• daniel bostdorf

      Back in the 1950’s, it was called “Jim Crow” laws designed to deny Blacks and civil rights.

      Jim Crow laws

      Jim Crow laws, in U.S. history, statutes enacted by Southern states and municipalities, beginning in the 1880s, that legalized segregation between blacks and whites. The name is believed to be derived from a character in a popular minstrel song. The Supreme Court ruling in 1896 in Plessy v. Ferguson that separate facilities for whites and blacks were constitutional encouraged the passage of discriminatory laws that wiped out the gains made by blacks during Reconstruction. Railways and streetcars, public waiting rooms, restaurants, boardinghouses, theaters, and public parks were segregated; separate schools, hospitals, and other public institutions, generally of inferior quality, were designated for blacks. By World War I, even places of employment were segregated, and it was not until after World War II that an assault on Jim Crow in the South began to make headway. In 1950 the Supreme Court ruled that the Univ. of Texas must admit a black, Herman Sweatt, to the law school, on the grounds that the state did not provide equal education for him. This was followed (1954) by the Supreme Court decision in Brown v. Board of Education of Topeka, Kans., declaring separate facilities by race to be unconstitutional. Blacks in the South used legal suits, mass sit-ins, and boycotts to hasten desegregation. A march on Washington by over 200,000 in 1963 dramatized the movement to end Jim Crow. Southern whites often responded with violence, and federal troops were needed to preserve order and protect blacks, notably at Little Rock, Ark.

      more here:

  • Daniel Jones

    Okay, you three idiots! (referring to Senators Adam Driggs, Steve Pierce and Bob Worsley)

    I like that you had the political self-preservation instinct to back away from the attempt to re-impose segregation.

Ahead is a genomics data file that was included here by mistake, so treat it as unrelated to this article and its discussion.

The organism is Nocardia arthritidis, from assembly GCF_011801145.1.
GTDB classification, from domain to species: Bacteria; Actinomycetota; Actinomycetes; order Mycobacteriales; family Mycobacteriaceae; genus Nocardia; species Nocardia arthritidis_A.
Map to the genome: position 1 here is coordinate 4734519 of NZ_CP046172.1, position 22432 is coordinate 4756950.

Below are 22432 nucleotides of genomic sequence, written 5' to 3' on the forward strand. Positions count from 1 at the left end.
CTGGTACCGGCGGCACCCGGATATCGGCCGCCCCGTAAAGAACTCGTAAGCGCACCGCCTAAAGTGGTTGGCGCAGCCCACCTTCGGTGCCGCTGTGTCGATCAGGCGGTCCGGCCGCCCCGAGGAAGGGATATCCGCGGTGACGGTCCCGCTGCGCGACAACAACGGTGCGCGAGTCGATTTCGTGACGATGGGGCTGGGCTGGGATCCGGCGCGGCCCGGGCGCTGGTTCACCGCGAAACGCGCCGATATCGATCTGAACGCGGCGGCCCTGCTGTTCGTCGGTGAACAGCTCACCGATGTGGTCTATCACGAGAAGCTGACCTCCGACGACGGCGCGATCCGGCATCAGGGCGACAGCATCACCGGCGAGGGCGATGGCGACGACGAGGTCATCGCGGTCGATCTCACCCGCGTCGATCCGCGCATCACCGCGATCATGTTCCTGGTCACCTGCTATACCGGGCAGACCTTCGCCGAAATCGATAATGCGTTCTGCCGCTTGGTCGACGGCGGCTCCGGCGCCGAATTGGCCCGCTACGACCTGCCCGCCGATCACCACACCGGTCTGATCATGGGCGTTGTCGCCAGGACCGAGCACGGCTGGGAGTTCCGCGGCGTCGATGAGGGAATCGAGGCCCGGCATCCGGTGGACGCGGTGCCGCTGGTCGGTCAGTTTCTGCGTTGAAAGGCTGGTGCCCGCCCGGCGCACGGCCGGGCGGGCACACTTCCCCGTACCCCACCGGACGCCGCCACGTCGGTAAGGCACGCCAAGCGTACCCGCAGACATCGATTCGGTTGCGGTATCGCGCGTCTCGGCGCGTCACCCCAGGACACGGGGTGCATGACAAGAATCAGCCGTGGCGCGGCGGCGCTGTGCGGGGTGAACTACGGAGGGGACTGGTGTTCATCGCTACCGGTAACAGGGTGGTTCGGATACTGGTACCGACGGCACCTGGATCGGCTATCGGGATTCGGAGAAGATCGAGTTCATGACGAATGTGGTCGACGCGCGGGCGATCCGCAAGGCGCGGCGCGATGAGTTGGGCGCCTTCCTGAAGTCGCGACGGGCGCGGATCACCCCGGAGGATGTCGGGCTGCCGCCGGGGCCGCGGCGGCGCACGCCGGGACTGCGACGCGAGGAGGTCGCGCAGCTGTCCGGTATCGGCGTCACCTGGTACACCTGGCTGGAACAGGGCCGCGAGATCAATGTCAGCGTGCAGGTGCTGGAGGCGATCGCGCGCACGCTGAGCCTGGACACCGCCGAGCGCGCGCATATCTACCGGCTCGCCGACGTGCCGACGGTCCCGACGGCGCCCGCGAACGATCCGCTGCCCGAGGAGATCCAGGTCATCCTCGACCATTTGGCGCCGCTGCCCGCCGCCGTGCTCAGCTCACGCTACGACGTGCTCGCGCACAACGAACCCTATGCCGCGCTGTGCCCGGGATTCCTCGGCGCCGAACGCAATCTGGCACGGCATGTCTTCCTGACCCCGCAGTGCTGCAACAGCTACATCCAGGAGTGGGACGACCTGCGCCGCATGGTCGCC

That said:

    The law IS a sword of homophobic intolerance. YOU were the ones that thought to link it to religion as a blind.

    YOU are homophobes, or at the very least thought you could set up “rainbow” seating at the back of the friggin’ bus!

    You are NOT going to walk this back! You ARE guilty! By the way, in saying the allegations are what cause the damage when they are in fact *factual*, you’re admitting that the only reason you’re trying to squirm out of this is that you got called out on it!

    Honesty is not the problem, *dishonesty* is!
    How’s about, next time, you just don’t DO something this hateful!!

    Normally I would say “have a nice day”, but you lying, evil, prejudicial Senators can just *kiss my ass*.

    • daniel bostdorf

      Steve Pierce was on MSNBC Chris Hayes show. He was extremely contrite. Hayes brought out the same points and he publically admitted he made a serious mistake.

      He is not walking it back….he is being a politician caught in a significant political error in judgement..

      Because he got caught and is being villified for it..

      And he deserves it..

  • dmhlt_66

    WHOA, guys … WAYYYY too many people were watching our illegal shenanigans.
    Let’s back off and try it later after things quiet down a bit.